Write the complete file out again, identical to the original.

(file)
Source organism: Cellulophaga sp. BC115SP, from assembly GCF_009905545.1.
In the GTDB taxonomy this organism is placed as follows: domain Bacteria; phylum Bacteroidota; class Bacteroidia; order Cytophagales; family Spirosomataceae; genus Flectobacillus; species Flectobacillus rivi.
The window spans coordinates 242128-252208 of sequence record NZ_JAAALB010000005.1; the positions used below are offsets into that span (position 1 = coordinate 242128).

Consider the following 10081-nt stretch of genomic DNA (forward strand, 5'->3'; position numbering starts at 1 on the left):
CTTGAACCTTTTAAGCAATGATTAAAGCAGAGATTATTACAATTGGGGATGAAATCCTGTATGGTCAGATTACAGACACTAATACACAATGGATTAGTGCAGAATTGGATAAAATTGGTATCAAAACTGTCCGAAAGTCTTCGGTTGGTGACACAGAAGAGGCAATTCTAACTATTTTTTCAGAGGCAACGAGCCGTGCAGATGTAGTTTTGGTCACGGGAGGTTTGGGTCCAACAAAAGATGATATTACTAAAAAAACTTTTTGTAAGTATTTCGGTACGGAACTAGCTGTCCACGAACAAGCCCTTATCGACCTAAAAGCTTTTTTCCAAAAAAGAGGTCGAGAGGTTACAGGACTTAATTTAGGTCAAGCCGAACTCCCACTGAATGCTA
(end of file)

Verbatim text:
Source organism: Cellulophaga sp. BC115SP, from assembly GCF_009905545.1.
In the GTDB taxonomy this organism is placed as follows: domain Bacteria; phylum Bacteroidota; class Bacteroidia; order Cytophagales; family Spirosomataceae; genus Flectobacillus; species Flectobacillus rivi.
The window spans coordinates 242128-252208 of sequence record NZ_JAAALB010000005.1; the positions used below are offsets into that span (position 1 = coordinate 242128).

Consider the following 10081-nt stretch of genomic DNA (forward strand, 5'->3'; position numbering starts at 1 on the left):
CTTGAACCTTTTAAGCAATGATTAAAGCAGAGATTATTACAATTGGGGATGAAATCCTGTATGGTCAGATTACAGACACTAATACACAATGGATTAGTGCAGAATTGGATAAAATTGGTATCAAAACTGTCCGAAAGTCTTCGGTTGGTGACACAGAAGAGGCAATTCTAACTATTTTTTCAGAGGCAACGAGCCGTGCAGATGTAGTTTTGGTCACGGGAGGTTTGGGTCCAACAAAAGATGATATTACTAAAAAAACTTTTTGTAAGTATTTCGGTACGGAACTAGCTGTCCACGAACAAGCCCTTATCGACCTAAAAGCTTTTTTCCAAAAAAGAGGTCGAGAGGTTACAGGACTTAATTTAGGTCAAGCCGAACTCCCACTGAATGCTA